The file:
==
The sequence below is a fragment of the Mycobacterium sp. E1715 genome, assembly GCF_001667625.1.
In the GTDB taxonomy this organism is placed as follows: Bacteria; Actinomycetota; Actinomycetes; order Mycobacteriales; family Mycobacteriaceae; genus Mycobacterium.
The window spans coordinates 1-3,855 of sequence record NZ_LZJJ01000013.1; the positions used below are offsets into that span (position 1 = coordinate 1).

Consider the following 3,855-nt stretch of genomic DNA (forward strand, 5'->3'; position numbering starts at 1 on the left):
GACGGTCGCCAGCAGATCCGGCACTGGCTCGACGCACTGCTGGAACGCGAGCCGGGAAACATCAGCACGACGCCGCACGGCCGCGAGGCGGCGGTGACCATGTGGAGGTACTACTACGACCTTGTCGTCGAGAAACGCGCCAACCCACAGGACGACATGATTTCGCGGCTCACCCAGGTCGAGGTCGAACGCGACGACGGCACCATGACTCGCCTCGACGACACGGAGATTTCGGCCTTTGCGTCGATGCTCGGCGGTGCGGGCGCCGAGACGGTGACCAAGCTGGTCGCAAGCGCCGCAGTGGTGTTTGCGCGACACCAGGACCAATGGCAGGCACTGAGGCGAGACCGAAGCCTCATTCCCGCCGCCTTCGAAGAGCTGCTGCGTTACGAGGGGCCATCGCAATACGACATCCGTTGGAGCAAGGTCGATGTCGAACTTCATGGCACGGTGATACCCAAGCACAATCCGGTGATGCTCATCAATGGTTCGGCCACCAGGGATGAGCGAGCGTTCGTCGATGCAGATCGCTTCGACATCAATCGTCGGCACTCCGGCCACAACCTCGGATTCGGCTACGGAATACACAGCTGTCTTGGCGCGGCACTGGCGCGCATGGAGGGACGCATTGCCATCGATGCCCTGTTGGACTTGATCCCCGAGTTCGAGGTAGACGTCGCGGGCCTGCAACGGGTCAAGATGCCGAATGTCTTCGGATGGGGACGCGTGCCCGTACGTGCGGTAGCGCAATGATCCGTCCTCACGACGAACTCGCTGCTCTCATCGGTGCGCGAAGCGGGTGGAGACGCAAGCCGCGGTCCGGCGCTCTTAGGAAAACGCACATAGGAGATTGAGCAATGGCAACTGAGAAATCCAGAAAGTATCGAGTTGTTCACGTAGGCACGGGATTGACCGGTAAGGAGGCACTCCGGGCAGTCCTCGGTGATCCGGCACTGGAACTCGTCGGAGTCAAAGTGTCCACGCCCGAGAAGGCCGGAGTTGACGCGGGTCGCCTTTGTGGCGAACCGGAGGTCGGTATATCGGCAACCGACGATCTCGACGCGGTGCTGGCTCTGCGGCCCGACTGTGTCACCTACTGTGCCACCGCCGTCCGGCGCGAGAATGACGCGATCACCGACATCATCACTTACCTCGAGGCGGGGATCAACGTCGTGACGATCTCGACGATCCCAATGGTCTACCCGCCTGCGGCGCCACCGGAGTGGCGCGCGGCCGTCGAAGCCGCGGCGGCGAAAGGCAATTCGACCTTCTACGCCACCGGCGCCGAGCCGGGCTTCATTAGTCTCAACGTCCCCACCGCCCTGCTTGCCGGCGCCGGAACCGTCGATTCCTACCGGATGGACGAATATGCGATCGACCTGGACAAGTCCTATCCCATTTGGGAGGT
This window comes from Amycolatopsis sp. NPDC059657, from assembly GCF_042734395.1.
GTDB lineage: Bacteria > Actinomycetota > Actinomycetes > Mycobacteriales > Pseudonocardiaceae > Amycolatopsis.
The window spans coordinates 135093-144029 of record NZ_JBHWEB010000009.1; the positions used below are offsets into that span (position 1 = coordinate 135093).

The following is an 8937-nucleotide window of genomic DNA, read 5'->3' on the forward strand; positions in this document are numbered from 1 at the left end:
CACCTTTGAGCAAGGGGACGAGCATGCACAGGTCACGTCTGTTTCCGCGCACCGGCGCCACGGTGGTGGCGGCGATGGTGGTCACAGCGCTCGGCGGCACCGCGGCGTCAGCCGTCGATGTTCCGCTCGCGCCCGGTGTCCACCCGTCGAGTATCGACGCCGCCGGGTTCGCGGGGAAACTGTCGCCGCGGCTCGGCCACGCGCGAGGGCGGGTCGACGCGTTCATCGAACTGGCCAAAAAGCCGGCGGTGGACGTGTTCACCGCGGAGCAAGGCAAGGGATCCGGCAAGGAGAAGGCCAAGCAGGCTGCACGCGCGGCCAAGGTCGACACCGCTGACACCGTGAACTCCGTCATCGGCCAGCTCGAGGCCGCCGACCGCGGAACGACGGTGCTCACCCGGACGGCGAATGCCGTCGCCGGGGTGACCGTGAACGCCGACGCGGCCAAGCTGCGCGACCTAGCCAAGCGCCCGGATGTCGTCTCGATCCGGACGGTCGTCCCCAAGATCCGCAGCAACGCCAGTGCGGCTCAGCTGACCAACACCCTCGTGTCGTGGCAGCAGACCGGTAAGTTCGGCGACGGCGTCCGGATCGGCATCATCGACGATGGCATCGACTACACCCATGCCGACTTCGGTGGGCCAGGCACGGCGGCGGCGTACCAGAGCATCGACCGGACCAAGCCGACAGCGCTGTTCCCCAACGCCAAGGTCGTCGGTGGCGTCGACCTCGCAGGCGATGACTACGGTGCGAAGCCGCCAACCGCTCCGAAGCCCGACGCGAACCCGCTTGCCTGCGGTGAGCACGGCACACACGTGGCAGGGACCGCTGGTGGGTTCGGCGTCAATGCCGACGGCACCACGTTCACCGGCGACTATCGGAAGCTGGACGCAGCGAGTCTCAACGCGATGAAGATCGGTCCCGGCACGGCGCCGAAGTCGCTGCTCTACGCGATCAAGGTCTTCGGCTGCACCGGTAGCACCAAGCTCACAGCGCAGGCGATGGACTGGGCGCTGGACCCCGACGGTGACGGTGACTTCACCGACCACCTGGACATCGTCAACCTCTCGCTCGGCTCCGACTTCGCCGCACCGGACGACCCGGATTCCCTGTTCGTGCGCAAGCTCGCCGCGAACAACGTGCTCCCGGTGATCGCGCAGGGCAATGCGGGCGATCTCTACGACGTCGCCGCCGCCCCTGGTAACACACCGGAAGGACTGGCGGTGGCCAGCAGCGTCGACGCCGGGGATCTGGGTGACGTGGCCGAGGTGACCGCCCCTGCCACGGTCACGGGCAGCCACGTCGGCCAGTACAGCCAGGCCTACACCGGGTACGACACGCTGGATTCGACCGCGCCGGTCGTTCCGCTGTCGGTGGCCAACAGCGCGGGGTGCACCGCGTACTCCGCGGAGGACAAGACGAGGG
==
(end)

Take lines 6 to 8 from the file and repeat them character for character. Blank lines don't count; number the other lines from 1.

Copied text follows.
This window comes from Amycolatopsis sp. NPDC059657, from assembly GCF_042734395.1.
GTDB lineage: Bacteria > Actinomycetota > Actinomycetes > Mycobacteriales > Pseudonocardiaceae > Amycolatopsis.
The window spans coordinates 135093-144029 of record NZ_JBHWEB010000009.1; the positions used below are offsets into that span (position 1 = coordinate 135093).